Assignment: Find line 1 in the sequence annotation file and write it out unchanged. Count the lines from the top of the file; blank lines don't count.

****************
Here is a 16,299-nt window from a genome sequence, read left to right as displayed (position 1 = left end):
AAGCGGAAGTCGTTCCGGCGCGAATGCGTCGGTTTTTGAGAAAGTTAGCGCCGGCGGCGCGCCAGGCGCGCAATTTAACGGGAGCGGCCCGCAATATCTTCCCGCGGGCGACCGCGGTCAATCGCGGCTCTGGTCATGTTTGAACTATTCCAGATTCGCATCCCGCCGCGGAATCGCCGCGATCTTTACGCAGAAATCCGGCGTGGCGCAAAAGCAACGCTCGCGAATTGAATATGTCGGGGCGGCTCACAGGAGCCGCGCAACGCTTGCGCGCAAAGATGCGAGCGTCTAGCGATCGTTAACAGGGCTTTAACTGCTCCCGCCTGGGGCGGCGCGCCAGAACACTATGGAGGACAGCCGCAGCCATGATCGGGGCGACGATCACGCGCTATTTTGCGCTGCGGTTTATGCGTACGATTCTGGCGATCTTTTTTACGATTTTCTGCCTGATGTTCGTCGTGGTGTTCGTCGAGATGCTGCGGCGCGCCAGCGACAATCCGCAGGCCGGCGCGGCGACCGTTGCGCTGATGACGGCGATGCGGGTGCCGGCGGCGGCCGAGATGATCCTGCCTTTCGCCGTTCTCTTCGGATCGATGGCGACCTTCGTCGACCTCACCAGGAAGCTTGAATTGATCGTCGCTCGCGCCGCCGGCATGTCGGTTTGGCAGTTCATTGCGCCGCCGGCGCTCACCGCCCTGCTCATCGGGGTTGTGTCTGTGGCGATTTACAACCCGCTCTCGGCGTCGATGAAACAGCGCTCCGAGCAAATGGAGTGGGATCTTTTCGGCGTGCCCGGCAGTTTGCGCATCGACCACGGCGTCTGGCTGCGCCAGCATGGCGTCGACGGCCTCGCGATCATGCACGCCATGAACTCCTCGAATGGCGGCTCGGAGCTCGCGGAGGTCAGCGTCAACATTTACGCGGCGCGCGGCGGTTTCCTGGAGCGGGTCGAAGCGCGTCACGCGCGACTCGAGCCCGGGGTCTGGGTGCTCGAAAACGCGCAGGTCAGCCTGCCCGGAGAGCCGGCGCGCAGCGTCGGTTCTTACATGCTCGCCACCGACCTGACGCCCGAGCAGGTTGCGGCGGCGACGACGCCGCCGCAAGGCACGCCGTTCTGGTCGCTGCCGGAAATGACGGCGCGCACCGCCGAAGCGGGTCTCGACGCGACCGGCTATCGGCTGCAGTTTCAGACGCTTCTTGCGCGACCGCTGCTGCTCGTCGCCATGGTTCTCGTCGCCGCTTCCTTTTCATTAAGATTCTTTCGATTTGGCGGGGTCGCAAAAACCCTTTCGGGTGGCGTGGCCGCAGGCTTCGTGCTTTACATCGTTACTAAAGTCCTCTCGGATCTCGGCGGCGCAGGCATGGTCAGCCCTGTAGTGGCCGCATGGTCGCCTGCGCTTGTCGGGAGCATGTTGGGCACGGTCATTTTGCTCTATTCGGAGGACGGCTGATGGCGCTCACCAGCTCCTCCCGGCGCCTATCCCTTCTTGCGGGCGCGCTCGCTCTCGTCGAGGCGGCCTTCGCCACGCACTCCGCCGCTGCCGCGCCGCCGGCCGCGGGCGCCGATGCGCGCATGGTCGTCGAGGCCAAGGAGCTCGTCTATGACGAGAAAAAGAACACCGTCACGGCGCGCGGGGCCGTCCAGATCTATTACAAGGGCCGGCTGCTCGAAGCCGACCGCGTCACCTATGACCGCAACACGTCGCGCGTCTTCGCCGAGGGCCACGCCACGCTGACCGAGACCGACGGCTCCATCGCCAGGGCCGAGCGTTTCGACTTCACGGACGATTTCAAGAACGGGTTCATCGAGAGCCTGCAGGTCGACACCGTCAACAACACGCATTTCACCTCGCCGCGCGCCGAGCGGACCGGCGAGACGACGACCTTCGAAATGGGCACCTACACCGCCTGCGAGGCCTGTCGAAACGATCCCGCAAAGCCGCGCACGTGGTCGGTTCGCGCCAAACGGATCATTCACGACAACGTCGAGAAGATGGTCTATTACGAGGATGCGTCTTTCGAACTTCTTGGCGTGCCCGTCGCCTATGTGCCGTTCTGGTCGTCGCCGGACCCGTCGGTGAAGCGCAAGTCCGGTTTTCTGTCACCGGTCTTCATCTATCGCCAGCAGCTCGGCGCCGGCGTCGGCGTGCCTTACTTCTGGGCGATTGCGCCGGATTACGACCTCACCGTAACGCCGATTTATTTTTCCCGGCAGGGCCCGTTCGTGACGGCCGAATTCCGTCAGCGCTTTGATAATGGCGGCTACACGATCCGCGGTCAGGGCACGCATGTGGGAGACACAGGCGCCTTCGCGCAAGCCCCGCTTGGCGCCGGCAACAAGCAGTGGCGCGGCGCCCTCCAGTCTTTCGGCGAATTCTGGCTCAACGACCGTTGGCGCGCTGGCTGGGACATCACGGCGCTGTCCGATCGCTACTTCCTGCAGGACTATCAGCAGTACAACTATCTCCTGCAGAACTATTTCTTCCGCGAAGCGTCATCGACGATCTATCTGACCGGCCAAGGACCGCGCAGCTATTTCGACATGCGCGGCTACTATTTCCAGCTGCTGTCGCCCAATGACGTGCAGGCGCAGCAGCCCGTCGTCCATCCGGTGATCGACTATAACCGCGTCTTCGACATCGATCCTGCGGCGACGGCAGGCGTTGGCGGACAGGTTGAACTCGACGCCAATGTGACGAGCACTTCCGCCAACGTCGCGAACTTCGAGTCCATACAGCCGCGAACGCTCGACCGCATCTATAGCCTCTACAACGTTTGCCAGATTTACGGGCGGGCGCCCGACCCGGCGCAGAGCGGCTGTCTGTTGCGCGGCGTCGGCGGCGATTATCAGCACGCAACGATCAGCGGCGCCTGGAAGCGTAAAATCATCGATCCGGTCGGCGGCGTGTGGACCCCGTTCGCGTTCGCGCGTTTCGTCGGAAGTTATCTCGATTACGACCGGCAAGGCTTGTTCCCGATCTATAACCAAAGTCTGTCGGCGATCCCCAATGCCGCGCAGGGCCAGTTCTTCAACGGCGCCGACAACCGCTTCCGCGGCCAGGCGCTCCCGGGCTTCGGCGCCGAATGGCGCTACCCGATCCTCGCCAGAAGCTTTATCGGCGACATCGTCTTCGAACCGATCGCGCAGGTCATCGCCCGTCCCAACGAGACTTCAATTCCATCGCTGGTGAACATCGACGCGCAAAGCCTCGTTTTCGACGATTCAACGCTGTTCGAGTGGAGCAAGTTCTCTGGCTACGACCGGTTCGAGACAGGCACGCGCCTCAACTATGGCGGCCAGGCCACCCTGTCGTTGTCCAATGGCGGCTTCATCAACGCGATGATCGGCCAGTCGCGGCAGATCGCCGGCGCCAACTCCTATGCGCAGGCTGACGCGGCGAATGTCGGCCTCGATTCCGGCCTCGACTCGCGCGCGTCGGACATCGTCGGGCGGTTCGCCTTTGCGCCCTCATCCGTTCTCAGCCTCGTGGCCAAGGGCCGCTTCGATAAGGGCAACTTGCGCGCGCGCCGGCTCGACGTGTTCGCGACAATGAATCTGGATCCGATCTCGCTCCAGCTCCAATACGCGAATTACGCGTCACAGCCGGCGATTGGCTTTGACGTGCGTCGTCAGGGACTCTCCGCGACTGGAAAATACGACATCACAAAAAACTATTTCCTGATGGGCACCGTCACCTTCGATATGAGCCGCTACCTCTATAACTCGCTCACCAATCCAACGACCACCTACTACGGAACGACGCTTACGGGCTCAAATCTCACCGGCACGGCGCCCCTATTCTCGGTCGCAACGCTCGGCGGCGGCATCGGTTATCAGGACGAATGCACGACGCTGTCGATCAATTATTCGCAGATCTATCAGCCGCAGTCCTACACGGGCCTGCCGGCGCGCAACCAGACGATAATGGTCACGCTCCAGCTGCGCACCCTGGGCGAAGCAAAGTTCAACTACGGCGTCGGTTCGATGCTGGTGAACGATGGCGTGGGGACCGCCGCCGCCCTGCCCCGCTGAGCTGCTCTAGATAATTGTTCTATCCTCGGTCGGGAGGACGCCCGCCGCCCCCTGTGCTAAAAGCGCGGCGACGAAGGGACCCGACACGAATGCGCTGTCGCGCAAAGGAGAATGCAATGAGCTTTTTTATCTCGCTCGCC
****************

Here is a 16,299-nt window from a genome sequence, read left to right as displayed (position 1 = left end):